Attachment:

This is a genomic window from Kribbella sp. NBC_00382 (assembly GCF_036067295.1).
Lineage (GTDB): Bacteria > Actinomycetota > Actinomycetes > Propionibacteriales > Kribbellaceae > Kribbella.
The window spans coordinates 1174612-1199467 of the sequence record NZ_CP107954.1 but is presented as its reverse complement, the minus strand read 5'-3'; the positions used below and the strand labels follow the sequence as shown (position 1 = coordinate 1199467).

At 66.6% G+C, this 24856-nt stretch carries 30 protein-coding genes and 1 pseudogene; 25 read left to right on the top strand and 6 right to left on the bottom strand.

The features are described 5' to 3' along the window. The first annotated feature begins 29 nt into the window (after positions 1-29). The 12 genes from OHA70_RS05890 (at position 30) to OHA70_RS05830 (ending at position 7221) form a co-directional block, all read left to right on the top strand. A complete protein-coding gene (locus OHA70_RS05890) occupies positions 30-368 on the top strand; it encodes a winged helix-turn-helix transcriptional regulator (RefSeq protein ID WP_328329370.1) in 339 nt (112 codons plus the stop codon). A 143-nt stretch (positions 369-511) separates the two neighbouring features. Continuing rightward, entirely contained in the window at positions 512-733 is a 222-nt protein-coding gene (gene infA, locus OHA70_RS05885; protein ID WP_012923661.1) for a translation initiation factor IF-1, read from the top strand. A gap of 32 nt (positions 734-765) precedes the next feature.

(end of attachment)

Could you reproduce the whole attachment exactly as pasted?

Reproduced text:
This is a genomic window from Kribbella sp. NBC_00382 (assembly GCF_036067295.1).
Lineage (GTDB): Bacteria > Actinomycetota > Actinomycetes > Propionibacteriales > Kribbellaceae > Kribbella.
The window spans coordinates 1174612-1199467 of the sequence record NZ_CP107954.1 but is presented as its reverse complement, the minus strand read 5'-3'; the positions used below and the strand labels follow the sequence as shown (position 1 = coordinate 1199467).

At 66.6% G+C, this 24856-nt stretch carries 30 protein-coding genes and 1 pseudogene; 25 read left to right on the top strand and 6 right to left on the bottom strand.

The features are described 5' to 3' along the window. The first annotated feature begins 29 nt into the window (after positions 1-29). The 12 genes from OHA70_RS05890 (at position 30) to OHA70_RS05830 (ending at position 7221) form a co-directional block, all read left to right on the top strand. A complete protein-coding gene (locus OHA70_RS05890) occupies positions 30-368 on the top strand; it encodes a winged helix-turn-helix transcriptional regulator (RefSeq protein ID WP_328329370.1) in 339 nt (112 codons plus the stop codon). A 143-nt stretch (positions 369-511) separates the two neighbouring features. Continuing rightward, entirely contained in the window at positions 512-733 is a 222-nt protein-coding gene (gene infA, locus OHA70_RS05885; protein ID WP_012923661.1) for a translation initiation factor IF-1, read from the top strand. A gap of 32 nt (positions 734-765) precedes the next feature.